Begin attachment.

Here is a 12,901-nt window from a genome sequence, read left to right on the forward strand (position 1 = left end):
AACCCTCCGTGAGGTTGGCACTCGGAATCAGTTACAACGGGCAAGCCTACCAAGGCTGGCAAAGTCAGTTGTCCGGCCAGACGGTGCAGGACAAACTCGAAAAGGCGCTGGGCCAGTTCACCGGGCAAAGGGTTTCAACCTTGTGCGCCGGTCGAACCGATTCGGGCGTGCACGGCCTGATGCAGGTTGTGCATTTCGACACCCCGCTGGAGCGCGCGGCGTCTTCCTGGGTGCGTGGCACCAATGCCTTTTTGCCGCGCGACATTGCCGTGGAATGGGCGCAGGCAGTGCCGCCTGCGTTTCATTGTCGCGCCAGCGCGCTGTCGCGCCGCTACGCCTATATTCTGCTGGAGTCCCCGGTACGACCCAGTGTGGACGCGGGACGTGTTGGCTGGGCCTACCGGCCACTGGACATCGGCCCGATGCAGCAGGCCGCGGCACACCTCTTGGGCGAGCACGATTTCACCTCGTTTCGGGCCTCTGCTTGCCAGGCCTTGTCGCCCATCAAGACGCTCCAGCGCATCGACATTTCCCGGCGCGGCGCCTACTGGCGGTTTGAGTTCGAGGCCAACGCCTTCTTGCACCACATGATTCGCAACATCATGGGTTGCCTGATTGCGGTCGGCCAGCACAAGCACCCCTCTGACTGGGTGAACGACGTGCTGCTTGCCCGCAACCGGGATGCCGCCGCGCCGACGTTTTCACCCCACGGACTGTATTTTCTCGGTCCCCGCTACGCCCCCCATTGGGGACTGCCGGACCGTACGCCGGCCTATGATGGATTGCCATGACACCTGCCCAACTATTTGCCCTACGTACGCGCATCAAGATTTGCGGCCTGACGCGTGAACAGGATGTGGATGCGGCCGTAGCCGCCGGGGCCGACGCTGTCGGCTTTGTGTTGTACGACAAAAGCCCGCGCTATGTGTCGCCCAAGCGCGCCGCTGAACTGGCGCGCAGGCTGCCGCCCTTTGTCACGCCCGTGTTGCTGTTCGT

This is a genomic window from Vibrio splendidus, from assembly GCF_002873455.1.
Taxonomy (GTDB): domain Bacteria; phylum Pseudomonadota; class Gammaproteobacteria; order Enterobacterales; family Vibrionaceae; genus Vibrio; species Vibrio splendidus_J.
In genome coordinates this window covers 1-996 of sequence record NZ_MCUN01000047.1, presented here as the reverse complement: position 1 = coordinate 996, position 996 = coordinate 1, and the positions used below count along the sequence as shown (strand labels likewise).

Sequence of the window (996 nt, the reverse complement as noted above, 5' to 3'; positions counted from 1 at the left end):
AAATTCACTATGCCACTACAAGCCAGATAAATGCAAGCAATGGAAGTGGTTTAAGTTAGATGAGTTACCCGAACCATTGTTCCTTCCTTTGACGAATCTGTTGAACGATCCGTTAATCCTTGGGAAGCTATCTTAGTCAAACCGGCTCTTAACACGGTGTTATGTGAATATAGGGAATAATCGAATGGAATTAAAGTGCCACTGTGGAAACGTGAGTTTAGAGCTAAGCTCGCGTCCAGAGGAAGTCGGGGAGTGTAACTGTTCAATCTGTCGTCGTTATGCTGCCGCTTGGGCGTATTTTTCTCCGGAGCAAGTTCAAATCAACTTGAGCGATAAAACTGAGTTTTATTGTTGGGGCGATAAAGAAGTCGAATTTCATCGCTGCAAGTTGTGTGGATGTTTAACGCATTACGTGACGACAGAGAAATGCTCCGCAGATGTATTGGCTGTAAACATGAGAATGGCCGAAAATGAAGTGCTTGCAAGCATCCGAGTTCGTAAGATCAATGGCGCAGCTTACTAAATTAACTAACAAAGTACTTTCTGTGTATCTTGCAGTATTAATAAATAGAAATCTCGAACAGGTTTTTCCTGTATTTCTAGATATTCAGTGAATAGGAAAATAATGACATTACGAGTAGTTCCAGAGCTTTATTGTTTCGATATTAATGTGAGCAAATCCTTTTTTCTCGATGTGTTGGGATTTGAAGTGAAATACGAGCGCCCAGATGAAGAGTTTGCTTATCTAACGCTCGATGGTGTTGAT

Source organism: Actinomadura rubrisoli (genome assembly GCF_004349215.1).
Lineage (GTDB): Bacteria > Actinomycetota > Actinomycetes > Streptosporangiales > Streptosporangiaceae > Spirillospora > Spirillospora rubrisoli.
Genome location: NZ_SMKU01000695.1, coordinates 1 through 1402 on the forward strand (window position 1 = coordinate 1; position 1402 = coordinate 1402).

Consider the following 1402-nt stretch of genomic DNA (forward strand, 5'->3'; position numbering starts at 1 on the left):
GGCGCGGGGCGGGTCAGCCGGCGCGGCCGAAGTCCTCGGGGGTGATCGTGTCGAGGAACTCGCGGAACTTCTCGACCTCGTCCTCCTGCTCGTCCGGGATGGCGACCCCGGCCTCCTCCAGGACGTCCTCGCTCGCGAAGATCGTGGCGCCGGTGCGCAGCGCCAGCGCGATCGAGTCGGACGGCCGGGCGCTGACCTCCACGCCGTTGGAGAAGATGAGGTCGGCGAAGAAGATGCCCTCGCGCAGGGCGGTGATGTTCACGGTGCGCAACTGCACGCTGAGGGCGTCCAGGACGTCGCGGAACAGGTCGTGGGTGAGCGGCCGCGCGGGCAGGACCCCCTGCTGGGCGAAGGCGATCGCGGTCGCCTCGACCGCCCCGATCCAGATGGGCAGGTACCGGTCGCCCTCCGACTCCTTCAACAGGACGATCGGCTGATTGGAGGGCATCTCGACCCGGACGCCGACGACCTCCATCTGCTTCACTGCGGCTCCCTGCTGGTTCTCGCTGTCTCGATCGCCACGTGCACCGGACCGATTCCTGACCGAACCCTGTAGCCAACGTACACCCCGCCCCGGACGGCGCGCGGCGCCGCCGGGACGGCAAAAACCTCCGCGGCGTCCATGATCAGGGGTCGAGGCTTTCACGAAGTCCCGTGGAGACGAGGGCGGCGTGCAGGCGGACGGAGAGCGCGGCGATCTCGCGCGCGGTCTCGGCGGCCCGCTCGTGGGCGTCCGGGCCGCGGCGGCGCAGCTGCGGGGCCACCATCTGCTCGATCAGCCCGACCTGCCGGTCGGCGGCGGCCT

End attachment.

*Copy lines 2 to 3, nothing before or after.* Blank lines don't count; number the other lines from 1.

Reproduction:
AACCCTCCGTGAGGTTGGCACTCGGAATCAGTTACAACGGGCAAGCCTACCAAGGCTGGCAAAGTCAGTTGTCCGGCCAGACGGTGCAGGACAAACTCGAAAAGGCGCTGGGCCAGTTCACCGGGCAAAGGGTTTCAACCTTGTGCGCCGGTCGAACCGATTCGGGCGTGCACGGCCTGATGCAGGTTGTGCATTTCGACACCCCGCTGGAGCGCGCGGCGTCTTCCTGGGTGCGTGGCACCAATGCCTTTTTGCCGCGCGACATTGCCGTGGAATGGGCGCAGGCAGTGCCGCCTGCGTTTCATTGTCGCGCCAGCGCGCTGTCGCGCCGCTACGCCTATATTCTGCTGGAGTCCCCGGTACGACCCAGTGTGGACGCGGGACGTGTTGGCTGGGCCTACCGGCCACTGGACATCGGCCCGATGCAGCAGGCCGCGGCACACCTCTTGGGCGAGCACGATTTCACCTCGTTTCGGGCCTCTGCTTGCCAGGCCTTGTCGCCCATCAAGACGCTCCAGCGCATCGACATTTCCCGGCGCGGCGCCTACTGGCGGTTTGAGTTCGAGGCCAACGCCTTCTTGCACCACATGATTCGCAACATCATGGGTTGCCTGATTGCGGTCGGCCAGCACAAGCACCCCTCTGACTGGGTGAACGACGTGCTGCTTGCCCGCAACCGGGATGCCGCCGCGCCGACGTTTTCACCCCACGGACTGTATTTTCTCGGTCCCCGCTACGCCCCCCATTGGGGACTGCCGGACCGTACGCCGGCCTATGATGGATTGCCATGACACCTGCCCAACTATTTGCCCTACGTACGCGCATCAAGATTTGCGGCCTGACGCGTGAACAGGATGTGGATGCGGCCGTAGCCGCCGGGGCCGACGCTGTCGGCTTTGTGTTGTACGACAAAAGCCCGCGCTATGTGTCGCCCAAGCGCGCCGCTGAACTGGCGCGCAGGCTGCCGCCCTTTGTCACGCCCGTGTTGCTGTTCGT

This is a genomic window from Vibrio splendidus, from assembly GCF_002873455.1.